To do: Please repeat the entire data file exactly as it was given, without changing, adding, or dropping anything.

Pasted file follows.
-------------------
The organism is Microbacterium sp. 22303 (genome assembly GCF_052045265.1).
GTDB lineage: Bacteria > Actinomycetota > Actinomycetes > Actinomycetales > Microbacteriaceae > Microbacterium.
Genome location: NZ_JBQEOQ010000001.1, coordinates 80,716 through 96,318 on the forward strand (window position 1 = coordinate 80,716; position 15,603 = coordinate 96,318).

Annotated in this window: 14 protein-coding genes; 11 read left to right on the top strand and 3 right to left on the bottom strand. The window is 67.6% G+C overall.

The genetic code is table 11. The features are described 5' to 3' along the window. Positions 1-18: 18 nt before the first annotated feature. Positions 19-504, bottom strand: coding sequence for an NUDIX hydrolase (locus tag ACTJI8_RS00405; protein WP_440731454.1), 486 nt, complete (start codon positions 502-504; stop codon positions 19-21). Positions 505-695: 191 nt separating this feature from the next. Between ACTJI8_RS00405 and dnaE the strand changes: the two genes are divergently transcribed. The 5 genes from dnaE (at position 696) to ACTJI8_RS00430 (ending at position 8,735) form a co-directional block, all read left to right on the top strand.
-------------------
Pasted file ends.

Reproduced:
The organism is Microbacterium sp. 22303 (genome assembly GCF_052045265.1).
GTDB lineage: Bacteria > Actinomycetota > Actinomycetes > Actinomycetales > Microbacteriaceae > Microbacterium.
Genome location: NZ_JBQEOQ010000001.1, coordinates 80,716 through 96,318 on the forward strand (window position 1 = coordinate 80,716; position 15,603 = coordinate 96,318).

Annotated in this window: 14 protein-coding genes; 11 read left to right on the top strand and 3 right to left on the bottom strand. The window is 67.6% G+C overall.

The genetic code is table 11. The features are described 5' to 3' along the window. Positions 1-18: 18 nt before the first annotated feature. Positions 19-504, bottom strand: coding sequence for an NUDIX hydrolase (locus tag ACTJI8_RS00405; protein WP_440731454.1), 486 nt, complete (start codon positions 502-504; stop codon positions 19-21). Positions 505-695: 191 nt separating this feature from the next. Between ACTJI8_RS00405 and dnaE the strand changes: the two genes are divergently transcribed. The 5 genes from dnaE (at position 696) to ACTJI8_RS00430 (ending at position 8,735) form a co-directional block, all read left to right on the top strand.